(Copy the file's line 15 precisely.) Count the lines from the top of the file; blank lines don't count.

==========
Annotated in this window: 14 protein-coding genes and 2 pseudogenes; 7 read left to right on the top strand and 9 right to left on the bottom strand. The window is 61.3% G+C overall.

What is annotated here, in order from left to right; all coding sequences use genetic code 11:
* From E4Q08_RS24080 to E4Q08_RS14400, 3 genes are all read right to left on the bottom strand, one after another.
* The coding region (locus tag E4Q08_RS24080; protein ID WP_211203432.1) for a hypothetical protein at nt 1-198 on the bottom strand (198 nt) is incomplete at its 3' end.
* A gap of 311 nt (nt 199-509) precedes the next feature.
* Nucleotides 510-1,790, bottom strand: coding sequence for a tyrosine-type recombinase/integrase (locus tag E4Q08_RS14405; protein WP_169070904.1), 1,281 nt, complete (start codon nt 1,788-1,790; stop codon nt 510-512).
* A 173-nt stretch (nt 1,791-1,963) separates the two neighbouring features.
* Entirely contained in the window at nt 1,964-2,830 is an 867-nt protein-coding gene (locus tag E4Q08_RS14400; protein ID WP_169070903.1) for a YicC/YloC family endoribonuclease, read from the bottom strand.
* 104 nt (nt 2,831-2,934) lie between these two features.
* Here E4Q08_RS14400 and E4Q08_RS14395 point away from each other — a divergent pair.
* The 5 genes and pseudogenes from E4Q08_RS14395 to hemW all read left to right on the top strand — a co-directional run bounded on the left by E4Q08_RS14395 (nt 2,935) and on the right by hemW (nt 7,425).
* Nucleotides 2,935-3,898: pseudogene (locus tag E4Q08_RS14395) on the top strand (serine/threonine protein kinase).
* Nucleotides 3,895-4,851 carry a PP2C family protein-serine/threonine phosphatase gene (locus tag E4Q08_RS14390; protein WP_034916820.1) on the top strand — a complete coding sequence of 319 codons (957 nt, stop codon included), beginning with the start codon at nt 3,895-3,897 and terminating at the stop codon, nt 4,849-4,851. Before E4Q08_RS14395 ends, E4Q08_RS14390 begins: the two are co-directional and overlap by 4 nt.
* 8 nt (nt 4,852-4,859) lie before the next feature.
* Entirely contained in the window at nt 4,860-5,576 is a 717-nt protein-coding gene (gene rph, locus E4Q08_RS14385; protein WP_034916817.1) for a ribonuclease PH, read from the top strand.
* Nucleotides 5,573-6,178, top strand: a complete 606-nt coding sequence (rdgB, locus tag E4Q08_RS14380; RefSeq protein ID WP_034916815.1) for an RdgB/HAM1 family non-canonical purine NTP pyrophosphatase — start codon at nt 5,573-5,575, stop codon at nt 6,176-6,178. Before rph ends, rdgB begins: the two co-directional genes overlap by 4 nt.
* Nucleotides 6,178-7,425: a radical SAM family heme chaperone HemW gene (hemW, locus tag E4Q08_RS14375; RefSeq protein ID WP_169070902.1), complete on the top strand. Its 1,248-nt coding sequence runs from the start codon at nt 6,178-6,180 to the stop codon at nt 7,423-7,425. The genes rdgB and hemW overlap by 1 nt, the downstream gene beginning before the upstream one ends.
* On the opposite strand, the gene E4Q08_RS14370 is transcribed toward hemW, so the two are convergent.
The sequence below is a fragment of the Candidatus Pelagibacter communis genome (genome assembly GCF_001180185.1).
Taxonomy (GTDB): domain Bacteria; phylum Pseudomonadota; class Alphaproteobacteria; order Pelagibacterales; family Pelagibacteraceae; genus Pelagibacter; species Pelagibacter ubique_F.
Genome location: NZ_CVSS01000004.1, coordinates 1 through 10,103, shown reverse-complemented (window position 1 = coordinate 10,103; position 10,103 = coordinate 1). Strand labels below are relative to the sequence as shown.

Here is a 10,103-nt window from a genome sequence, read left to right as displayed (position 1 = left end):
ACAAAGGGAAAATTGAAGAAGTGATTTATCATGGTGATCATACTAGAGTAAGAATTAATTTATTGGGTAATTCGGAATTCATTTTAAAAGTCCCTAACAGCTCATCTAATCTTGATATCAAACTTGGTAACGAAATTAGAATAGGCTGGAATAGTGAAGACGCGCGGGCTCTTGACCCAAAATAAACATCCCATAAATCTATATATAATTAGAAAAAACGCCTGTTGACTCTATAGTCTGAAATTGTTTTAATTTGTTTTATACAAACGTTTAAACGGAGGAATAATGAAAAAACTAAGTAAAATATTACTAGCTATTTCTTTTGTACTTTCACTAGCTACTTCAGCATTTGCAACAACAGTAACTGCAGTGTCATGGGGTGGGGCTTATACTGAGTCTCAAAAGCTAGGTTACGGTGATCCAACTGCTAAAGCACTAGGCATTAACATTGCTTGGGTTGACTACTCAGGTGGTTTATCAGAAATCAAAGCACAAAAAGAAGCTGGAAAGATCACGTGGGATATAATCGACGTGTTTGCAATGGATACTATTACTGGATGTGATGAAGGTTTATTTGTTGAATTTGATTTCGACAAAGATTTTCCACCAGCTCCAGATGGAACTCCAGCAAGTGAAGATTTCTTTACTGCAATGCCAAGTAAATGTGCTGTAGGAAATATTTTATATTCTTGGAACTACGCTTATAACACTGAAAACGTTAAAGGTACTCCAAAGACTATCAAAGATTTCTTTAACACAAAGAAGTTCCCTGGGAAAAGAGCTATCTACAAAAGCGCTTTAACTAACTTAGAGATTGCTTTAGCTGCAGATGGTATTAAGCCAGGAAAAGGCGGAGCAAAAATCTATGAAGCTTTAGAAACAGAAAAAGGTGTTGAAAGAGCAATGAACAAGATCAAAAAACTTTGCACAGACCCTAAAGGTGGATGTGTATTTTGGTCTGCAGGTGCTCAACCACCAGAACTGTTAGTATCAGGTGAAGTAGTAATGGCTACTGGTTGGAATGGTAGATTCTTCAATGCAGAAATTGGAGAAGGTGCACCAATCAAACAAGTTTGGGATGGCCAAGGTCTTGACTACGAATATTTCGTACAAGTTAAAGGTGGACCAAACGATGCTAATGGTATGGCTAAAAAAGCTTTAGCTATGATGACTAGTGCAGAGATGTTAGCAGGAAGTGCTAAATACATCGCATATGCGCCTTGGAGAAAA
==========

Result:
* Entirely contained in the window at nt 4,860-5,576 is a 717-nt protein-coding gene (gene rph, locus E4Q08_RS14385; protein WP_034916817.1) for a ribonuclease PH, read from the top strand.